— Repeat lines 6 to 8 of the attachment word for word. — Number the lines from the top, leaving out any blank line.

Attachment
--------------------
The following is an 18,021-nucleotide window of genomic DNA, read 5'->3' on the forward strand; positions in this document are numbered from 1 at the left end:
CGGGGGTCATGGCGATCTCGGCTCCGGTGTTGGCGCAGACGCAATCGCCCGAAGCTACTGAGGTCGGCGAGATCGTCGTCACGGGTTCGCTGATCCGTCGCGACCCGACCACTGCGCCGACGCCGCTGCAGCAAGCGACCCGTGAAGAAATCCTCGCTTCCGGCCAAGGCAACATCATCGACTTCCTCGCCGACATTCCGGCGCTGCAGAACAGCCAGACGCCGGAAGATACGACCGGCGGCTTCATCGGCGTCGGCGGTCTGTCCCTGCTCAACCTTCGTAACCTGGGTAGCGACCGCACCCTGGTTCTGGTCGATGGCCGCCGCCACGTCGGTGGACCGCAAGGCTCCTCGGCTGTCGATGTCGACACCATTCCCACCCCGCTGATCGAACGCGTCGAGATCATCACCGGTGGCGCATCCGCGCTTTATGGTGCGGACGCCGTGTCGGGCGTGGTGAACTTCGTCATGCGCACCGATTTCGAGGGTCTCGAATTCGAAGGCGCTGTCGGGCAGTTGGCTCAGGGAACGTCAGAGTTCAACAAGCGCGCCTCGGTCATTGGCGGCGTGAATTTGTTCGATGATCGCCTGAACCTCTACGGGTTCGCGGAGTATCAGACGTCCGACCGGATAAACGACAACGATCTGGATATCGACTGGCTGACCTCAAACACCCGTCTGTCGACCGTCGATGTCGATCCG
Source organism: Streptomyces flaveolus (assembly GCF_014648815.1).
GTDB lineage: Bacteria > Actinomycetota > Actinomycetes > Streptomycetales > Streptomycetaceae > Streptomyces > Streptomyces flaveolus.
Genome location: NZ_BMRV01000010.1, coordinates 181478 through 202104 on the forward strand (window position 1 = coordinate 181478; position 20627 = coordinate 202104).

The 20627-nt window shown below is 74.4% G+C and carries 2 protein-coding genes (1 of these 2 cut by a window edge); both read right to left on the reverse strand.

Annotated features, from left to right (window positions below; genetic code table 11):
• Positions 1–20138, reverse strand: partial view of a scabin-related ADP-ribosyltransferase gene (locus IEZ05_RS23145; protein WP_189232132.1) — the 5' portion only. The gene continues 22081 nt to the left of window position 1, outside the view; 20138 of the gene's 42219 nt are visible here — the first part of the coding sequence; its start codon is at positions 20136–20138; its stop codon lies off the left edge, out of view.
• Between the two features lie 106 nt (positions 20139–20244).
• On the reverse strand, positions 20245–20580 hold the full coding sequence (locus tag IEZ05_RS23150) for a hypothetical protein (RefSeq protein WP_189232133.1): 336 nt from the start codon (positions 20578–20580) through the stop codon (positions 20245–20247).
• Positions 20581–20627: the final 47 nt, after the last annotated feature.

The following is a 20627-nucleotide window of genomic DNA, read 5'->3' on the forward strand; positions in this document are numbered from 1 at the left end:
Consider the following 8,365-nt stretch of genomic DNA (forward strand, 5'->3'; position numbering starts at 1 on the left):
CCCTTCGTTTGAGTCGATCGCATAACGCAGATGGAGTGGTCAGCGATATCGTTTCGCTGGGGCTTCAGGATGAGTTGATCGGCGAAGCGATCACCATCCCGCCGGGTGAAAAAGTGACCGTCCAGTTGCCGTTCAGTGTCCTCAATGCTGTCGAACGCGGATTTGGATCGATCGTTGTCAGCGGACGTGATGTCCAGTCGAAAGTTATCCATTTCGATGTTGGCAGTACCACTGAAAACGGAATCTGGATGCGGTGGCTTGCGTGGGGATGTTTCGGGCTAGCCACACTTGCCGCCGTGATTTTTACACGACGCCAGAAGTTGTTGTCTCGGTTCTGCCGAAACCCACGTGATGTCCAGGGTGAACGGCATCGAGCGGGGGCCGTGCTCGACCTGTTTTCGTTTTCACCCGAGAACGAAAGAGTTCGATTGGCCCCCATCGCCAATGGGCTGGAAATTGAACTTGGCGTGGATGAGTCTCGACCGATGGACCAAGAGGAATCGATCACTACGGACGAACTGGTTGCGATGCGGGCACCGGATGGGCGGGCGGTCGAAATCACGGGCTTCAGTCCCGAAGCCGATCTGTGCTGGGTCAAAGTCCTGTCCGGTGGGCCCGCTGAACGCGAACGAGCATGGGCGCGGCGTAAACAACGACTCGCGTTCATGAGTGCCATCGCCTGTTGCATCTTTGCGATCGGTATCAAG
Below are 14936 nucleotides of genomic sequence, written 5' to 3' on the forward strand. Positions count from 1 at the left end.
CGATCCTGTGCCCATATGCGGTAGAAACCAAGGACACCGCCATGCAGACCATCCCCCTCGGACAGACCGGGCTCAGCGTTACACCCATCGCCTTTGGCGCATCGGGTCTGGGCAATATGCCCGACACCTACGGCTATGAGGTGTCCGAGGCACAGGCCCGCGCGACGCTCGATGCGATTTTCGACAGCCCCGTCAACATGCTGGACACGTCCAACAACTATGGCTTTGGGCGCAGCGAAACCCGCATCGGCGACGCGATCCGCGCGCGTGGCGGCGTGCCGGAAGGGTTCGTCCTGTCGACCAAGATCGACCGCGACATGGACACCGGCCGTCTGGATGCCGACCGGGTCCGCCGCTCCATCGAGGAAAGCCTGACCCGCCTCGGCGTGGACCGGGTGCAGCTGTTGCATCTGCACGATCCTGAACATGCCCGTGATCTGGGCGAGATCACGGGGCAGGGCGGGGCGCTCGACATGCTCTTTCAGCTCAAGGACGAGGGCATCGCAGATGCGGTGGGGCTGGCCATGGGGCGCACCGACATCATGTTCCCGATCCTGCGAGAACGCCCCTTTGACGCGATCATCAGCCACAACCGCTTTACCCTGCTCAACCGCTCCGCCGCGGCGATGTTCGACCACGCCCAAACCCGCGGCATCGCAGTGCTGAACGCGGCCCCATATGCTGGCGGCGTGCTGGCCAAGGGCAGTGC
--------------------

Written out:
The 20627-nt window shown below is 74.4% G+C and carries 2 protein-coding genes (1 of these 2 cut by a window edge); both read right to left on the reverse strand.

Annotated features, from left to right (window positions below; genetic code table 11):
• Positions 1–20138, reverse strand: partial view of a scabin-related ADP-ribosyltransferase gene (locus IEZ05_RS23145; protein WP_189232132.1) — the 5' portion only. The gene continues 22081 nt to the left of window position 1, outside the view; 20138 of the gene's 42219 nt are visible here — the first part of the coding sequence; its start codon is at positions 20136–20138; its stop codon lies off the left edge, out of view.